Email #2 is a bit longer. Send it about three to five hours after you’ve sent #1. You reaffirm the “opening of the cart” (launch lingo that means you’re now taking orders), pump up the enthusiasm, and hammer down on how becoming your customer or subscriber is going to add value to the lives of the people you’re speaking with.
Once you send Email #1, you’ve officially launched the campaign. Congratulations!
Consider your path to purchase and identify the key performance indicators along that path. Typically, those will include open rates, click-through rates, and the sales conversion rate at a minimum. Your job now is to patiently watch results and look for trouble spots. The more traffic you’ve generated, the more accurate your observations will be.
Potential tweaks (or split tests) you might employ are changes in the calls to action and switching up the type of subject lines used in your emails. There are additional resources listed at the end of this section that can take you deeper into the concepts mentioned.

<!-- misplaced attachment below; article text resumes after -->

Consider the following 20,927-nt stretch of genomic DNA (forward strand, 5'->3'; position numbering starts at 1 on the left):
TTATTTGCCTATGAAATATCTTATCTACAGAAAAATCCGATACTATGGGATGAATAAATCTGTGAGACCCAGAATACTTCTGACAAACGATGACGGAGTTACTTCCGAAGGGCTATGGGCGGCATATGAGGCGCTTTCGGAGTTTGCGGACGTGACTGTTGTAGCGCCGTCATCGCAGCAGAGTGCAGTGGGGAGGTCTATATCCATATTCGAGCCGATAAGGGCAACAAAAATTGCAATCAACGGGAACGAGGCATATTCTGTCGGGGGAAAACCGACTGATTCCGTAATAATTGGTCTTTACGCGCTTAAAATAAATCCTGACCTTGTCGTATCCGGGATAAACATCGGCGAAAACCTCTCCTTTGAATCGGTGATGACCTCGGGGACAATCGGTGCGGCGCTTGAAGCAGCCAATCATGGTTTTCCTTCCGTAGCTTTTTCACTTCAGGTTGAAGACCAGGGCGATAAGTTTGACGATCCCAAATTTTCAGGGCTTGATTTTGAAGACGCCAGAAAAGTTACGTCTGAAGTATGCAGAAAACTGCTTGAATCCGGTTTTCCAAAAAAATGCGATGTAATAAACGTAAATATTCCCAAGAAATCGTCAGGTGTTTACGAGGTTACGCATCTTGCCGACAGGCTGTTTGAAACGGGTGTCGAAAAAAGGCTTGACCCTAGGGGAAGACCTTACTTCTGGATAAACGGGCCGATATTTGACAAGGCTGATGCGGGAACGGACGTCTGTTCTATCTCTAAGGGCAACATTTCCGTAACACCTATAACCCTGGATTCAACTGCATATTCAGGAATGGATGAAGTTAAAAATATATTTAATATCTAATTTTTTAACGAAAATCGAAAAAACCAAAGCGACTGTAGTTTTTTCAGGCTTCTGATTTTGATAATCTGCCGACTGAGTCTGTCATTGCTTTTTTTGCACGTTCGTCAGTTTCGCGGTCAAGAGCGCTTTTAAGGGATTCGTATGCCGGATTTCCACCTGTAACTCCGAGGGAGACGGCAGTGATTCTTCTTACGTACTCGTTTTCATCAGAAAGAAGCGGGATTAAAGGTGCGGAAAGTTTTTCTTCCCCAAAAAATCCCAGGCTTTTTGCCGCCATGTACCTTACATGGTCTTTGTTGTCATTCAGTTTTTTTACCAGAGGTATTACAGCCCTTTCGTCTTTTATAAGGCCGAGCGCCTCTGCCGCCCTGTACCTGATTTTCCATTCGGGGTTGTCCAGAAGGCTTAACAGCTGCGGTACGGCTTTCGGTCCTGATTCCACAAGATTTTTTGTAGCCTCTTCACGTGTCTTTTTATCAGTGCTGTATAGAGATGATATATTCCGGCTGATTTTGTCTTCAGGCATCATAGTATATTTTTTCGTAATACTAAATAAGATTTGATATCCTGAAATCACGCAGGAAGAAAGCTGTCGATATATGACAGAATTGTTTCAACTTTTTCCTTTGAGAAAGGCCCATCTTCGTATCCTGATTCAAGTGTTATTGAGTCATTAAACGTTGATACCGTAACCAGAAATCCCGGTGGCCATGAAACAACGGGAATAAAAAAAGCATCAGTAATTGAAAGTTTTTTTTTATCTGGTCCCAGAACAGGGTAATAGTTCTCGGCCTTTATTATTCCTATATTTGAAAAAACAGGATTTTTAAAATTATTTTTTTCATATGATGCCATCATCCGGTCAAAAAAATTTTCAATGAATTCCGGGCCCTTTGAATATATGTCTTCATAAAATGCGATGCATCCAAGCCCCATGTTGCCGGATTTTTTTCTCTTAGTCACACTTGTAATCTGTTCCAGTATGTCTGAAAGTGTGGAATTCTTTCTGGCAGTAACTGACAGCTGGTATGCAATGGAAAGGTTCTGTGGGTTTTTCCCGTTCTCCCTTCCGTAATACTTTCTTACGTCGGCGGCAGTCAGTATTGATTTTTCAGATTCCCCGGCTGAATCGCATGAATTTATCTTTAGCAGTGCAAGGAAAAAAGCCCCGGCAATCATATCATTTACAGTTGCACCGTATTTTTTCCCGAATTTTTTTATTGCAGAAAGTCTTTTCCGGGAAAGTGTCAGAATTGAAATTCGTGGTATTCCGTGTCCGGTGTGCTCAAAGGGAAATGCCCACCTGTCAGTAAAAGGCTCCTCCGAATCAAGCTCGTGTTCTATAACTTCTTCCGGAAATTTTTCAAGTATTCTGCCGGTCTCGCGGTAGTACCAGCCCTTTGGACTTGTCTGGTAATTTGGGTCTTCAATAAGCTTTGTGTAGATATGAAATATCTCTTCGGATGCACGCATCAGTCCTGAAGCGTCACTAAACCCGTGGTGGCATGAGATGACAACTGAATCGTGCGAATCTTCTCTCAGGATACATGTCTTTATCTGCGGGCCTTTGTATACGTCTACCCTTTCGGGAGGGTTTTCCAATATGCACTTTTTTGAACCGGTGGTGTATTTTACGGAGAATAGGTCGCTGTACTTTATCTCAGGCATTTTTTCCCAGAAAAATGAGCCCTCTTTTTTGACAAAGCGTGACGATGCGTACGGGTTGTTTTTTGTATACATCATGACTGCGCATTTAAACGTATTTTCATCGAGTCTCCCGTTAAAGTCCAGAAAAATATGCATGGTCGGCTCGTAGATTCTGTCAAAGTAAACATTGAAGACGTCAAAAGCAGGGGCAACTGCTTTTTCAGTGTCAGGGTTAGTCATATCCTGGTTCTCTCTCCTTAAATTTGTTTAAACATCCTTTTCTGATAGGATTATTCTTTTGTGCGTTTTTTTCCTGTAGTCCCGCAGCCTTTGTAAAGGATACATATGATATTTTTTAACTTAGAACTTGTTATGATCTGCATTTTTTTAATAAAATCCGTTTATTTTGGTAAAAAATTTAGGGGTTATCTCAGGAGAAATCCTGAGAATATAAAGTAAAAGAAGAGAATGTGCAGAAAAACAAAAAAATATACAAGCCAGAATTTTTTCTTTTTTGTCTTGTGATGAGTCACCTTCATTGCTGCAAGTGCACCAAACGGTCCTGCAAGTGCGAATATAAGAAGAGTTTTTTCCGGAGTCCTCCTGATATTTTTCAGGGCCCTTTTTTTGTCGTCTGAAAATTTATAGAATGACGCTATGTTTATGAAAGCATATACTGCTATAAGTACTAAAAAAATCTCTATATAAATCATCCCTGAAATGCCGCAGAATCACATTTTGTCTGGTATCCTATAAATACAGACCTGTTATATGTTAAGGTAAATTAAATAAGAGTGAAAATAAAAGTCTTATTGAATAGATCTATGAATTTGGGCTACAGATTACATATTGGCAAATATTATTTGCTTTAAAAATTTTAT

Don’t worry about sending too many emails and “burning your list.” That seldom happens. Most of the time, the problem is that you speak with your list too infrequently, not too often.
Much of your email campaign strategy will necessarily hinge on the relationship you’ve established with the people you’re emailing and the level of interaction already built – but an email each day, once the cart has opened, certainly isn’t excessive.
How long should your launch run from start to finish?
We’ve found the sweet spot to be about five days. Seven is probably the top end and three the lower end. The most important factor is that you’re able to build and maintain momentum – then wrap it up with the grand finale.
Begin using the scarcity card a day or two before the launch ends. The bonuses you’ve tacked on will no longer be available, the subscription price will double – whatever you’ve chosen as reasons to buy NOW – those special launch offers won’t be available after the cart closes. Those who want in need to get in before the door slams shut.
You sent two emails on Day #1 and at least one email each day beginning with Day #2. On the final day of the launch, you want to set the big guns loose. Send five or more emails. Get the word out. Make it plain to everyone on your mailing list – this is it.